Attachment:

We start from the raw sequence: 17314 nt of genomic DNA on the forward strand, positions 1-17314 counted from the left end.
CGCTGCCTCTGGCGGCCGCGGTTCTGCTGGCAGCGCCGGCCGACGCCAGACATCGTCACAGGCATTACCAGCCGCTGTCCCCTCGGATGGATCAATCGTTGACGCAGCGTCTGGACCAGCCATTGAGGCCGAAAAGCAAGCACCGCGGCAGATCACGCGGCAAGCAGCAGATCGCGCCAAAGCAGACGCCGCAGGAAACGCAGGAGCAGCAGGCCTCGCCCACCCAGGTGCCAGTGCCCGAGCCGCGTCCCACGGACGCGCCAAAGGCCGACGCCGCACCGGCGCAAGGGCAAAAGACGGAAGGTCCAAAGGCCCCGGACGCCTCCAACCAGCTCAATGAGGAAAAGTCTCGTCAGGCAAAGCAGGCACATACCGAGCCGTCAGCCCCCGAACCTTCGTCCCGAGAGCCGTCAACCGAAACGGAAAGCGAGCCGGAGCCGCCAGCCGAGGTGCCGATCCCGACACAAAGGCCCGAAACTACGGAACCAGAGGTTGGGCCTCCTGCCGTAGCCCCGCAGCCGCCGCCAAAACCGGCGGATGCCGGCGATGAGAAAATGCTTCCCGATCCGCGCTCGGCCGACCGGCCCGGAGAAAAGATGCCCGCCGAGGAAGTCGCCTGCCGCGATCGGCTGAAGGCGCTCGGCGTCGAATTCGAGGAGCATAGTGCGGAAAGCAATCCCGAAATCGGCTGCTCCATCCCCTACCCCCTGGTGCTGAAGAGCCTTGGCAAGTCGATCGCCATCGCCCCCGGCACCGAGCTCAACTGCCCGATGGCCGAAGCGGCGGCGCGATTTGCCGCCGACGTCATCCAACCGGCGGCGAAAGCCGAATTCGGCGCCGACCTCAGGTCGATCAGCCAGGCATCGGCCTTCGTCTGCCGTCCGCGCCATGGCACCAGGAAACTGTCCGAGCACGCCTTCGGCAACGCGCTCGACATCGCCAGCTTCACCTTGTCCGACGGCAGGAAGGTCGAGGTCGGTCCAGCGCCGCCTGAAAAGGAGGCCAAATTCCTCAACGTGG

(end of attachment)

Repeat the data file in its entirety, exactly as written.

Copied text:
We start from the raw sequence: 17314 nt of genomic DNA on the forward strand, positions 1-17314 counted from the left end.
CGCTGCCTCTGGCGGCCGCGGTTCTGCTGGCAGCGCCGGCCGACGCCAGACATCGTCACAGGCATTACCAGCCGCTGTCCCCTCGGATGGATCAATCGTTGACGCAGCGTCTGGACCAGCCATTGAGGCCGAAAAGCAAGCACCGCGGCAGATCACGCGGCAAGCAGCAGATCGCGCCAAAGCAGACGCCGCAGGAAACGCAGGAGCAGCAGGCCTCGCCCACCCAGGTGCCAGTGCCCGAGCCGCGTCCCACGGACGCGCCAAAGGCCGACGCCGCACCGGCGCAAGGGCAAAAGACGGAAGGTCCAAAGGCCCCGGACGCCTCCAACCAGCTCAATGAGGAAAAGTCTCGTCAGGCAAAGCAGGCACATACCGAGCCGTCAGCCCCCGAACCTTCGTCCCGAGAGCCGTCAACCGAAACGGAAAGCGAGCCGGAGCCGCCAGCCGAGGTGCCGATCCCGACACAAAGGCCCGAAACTACGGAACCAGAGGTTGGGCCTCCTGCCGTAGCCCCGCAGCCGCCGCCAAAACCGGCGGATGCCGGCGATGAGAAAATGCTTCCCGATCCGCGCTCGGCCGACCGGCCCGGAGAAAAGATGCCCGCCGAGGAAGTCGCCTGCCGCGATCGGCTGAAGGCGCTCGGCGTCGAATTCGAGGAGCATAGTGCGGAAAGCAATCCCGAAATCGGCTGCTCCATCCCCTACCCCCTGGTGCTGAAGAGCCTTGGCAAGTCGATCGCCATCGCCCCCGGCACCGAGCTCAACTGCCCGATGGCCGAAGCGGCGGCGCGATTTGCCGCCGACGTCATCCAACCGGCGGCGAAAGCCGAATTCGGCGCCGACCTCAGGTCGATCAGCCAGGCATCGGCCTTCGTCTGCCGTCCGCGCCATGGCACCAGGAAACTGTCCGAGCACGCCTTCGGCAACGCGCTCGACATCGCCAGCTTCACCTTGTCCGACGGCAGGAAGGTCGAGGTCGGTCCAGCGCCGCCTGAAAAGGAGGCCAAATTCCTCAACGTGG